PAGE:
Friday, October 21, 2011

EPA to regulate disposal of hydraulic fracturing wastewater

Colorado Independent
Thursday, October 20, 2011

Officials for the U.S. Environmental Protection Agency today announced plans to draft national standards for the treatment and disposal of tainted wastewater generated during the common oil and gas drilling process called hydraulic fracturing, or fracking.

The Associated Press reported the move in the wake of ongoing concerns by regulators about the inability of some wastewater treatment plants to handle fracking fluids that sometimes contains elevated levels of radium and other radioactive materials.

A natural gas rig near the entrance to Battlement Mesa on Colorado's Western Slope (David O. Williams photo).

The New York Times, in a series last February, exposed the problem and revealed deep concerns by state regulators in places like Pennsylvania, where drilling in the Marcellus Shale has come with a wave of fracking that has overwhelmed some wastewater treatment facilities.

The process, used in about 90 percent of all natural gas wells, injects up to 1 million gallons of water underground under very high pressure. The water, which includes sand and a chemical cocktail that often remains secret for proprietary reasons, forces open rock and sand formations and frees up more gas or oil.

In Colorado, U.S. Reps. Diana DeGette and Jared Polis have been trying to pass the Fracturing Responsibility and Awareness of Chemicals (FRAC) Act that would compel oil and gas companies to publicly disclose chemical constituents. DeGette has also raised the alarm about the use of diesel fuel in fracking mixtures.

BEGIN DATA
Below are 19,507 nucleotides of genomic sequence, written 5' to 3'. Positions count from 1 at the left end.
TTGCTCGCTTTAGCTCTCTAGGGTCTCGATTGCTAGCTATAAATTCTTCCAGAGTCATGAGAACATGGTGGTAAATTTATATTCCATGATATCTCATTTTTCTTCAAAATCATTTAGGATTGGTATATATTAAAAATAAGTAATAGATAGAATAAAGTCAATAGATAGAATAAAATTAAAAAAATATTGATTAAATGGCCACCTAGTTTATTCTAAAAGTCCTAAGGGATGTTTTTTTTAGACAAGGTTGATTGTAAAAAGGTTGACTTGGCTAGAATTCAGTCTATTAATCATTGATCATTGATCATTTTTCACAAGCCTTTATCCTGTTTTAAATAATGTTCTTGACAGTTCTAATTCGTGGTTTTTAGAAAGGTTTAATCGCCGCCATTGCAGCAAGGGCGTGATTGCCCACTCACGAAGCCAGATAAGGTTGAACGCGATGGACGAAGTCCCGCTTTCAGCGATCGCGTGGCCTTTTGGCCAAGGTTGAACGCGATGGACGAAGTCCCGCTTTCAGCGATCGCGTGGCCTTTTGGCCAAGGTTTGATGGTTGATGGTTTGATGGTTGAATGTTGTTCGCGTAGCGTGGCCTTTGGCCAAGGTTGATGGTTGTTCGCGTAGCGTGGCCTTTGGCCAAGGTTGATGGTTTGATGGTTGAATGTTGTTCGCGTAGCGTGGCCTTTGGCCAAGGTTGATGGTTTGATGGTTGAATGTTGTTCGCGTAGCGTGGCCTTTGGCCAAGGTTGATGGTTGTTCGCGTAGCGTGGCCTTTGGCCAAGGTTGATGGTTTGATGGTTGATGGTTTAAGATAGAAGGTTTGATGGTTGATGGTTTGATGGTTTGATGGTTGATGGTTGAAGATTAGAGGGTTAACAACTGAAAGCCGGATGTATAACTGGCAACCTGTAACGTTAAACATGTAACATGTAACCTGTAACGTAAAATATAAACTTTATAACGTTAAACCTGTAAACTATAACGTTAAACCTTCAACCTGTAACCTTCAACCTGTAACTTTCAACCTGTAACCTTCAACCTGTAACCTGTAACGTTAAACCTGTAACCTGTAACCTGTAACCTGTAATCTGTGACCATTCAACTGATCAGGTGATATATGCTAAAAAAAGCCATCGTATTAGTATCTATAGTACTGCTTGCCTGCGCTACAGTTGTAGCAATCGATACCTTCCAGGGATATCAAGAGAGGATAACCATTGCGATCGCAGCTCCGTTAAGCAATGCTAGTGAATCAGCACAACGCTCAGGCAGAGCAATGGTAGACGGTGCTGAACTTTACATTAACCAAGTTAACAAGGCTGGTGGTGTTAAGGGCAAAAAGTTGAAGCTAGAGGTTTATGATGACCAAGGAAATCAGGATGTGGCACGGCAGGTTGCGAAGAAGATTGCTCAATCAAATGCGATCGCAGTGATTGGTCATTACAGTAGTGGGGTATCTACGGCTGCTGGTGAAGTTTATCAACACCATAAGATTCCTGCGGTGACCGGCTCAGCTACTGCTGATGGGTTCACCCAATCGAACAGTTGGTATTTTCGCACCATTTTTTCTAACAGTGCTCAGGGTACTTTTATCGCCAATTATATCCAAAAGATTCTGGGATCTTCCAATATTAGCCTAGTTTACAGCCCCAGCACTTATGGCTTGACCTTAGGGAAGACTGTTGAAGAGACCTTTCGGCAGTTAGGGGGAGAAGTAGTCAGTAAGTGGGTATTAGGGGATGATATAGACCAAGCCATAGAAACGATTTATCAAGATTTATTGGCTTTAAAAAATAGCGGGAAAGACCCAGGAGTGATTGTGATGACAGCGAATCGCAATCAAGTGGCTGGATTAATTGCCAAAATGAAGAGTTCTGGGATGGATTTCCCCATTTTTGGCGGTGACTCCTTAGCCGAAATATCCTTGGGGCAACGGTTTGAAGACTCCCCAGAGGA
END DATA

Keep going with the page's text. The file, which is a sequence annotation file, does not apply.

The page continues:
Most fracking fluids are treated and recycled or injected into disposal wells deep beneath the groundwater table. Those wells are now a source of controversy because scientists believe they could be linked to earthquake swarms in places like Arkansas, where several wells were shut down recently.

In Colorado, where regulators have been working through a backlog of old spill enforcement cases, officials have said disclosure of fracking fluid chemicals won’t necessarily stop accidental leaks associated with faulty pipelines, well casings or pit liners meant to keep fluids stored for reuse from leaking into groundwater.

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